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Prompt engineering vs. fine-tuning: What's the difference?

Prompt engineering and fine-tuning are both practices used to optimize AI output. But the two use different techniques and have distinct roles in model training.

AI and machine learning applications have proliferated over the last decade. Recently, generative AI models such as ChatGPT have brought AI into the mainstream for many users and businesses that might never have previously considered these technologies.

Despite their promise, however, AI and its underlying ML models are not "intelligent." In reality, the term AI refers to little more than systems that can find relationships within large and complex data sets and then organize and express those relationships to users in some meaningful way.

Consequently, AI systems are heavily dependent on optimization techniques. Model optimizations serve two fundamental purposes: driving more desirable, meaningful results and improving performance. Two key optimization techniques used today are prompt engineering and fine-tuning.

What is prompt engineering?

One of the oldest axioms in computer science is "garbage in, garbage out" -- a phrase that's every bit as true in today's AI age as it was when programming the earliest mainframes.

AI systems are neither psychic nor telepathic. Because they cannot intuit or recognize the user's ultimate intentions, they are completely dependent on user input. Questions or requests that a user poses to an AI system, such as ChatGPT, are referred to as prompts.

Cartoon depicting a conversation between a human and robot. The human says,

When a user inputs a prompt, the AI parses -- breaks down or disassembles -- the main elements of the user's prompt. The system then uses those elements within its internal logic and models to process data, yield results or take actions.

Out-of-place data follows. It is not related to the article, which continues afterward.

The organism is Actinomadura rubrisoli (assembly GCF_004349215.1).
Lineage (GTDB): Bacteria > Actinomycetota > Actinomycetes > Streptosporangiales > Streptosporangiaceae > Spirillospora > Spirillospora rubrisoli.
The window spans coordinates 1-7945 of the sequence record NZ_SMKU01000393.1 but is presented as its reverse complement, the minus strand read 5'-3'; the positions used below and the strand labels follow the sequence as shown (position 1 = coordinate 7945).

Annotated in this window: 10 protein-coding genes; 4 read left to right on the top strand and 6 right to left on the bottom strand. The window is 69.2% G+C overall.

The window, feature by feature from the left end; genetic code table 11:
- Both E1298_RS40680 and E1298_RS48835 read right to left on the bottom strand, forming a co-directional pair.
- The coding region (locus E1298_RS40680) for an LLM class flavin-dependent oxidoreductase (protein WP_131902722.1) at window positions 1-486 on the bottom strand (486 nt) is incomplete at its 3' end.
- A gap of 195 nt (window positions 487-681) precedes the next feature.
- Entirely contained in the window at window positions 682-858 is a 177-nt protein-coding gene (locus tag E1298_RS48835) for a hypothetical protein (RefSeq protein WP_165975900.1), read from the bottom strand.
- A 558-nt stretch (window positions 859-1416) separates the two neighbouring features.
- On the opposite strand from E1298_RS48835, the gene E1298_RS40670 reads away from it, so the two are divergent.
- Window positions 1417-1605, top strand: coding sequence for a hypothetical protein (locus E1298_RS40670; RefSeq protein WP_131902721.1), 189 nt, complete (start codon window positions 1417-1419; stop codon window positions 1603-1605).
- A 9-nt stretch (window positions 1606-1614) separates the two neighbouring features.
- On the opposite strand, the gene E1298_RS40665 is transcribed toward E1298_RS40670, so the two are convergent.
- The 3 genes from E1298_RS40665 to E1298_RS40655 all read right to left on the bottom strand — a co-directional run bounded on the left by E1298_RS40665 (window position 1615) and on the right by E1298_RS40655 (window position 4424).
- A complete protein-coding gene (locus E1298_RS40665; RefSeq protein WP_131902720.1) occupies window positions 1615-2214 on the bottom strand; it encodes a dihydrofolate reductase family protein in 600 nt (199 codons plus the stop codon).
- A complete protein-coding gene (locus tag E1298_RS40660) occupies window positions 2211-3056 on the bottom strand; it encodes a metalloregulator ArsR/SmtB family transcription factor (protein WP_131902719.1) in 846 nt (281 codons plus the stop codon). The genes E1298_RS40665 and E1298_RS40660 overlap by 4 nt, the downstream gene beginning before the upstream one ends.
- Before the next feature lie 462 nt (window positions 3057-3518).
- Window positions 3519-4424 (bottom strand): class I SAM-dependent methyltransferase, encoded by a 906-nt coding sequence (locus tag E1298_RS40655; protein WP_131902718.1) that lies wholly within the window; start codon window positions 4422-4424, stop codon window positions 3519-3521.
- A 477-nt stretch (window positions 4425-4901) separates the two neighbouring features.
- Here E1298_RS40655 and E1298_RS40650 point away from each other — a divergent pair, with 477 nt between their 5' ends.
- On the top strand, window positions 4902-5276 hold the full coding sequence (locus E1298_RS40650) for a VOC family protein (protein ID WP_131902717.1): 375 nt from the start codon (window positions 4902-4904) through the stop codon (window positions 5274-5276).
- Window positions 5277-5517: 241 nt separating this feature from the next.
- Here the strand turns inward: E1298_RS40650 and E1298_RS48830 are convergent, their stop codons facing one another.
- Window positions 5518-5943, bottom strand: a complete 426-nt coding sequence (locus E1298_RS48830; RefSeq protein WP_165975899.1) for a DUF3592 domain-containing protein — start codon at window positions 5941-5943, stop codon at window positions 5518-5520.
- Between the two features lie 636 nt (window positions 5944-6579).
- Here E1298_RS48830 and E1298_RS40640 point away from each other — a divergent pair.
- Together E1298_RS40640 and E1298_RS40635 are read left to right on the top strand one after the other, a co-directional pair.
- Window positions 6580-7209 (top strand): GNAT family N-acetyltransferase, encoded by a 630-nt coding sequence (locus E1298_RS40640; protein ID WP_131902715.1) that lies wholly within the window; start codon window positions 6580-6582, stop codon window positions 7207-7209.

Consequently, the quality and completeness of AI output are deeply affected by the quality and precision of the user's prompt. In short, an AI can produce more meaningful and specific answers if a user asks more meaningful and specific questions.

Prompt engineering is a specialized AI skill or role that involves guiding and shaping ML model responses by relying on the user, or prompt engineer, to craft more carefully phrased and specific queries. Understanding how to craft optimal prompts often requires a deep understanding of the ML model, including its algorithmic architecture and the constraints of the data sets available.

The prompt optimization process often involves asking increasingly specific and detailed questions or testing out different ways to phrase instructions. The goal is to use prompts to elicit better behaviors or outputs from the AI. Prompt engineers typically experiment with various types of instructions and formats to find the most desirable and relevant AI responses.

What is fine-tuning?

An AI system can also be optimized for performance through a training technique called fine-tuning.

All AI is not created equal, and most models are specialized for specific purposes, such as customer support or medical diagnoses. Fine-tuning lets a business optimize an existing model's performance or otherwise shape its behavior by applying new -- often custom -- data sets to train its weights.

When implemented correctly, fine-tuning can adapt an AI system to specific tasks or knowledge domains, often improving performance by producing faster and more relevant results. For example, fine-tuning can be useful for text classification, chatbots and other interactive conversational systems, and sentiment analysis.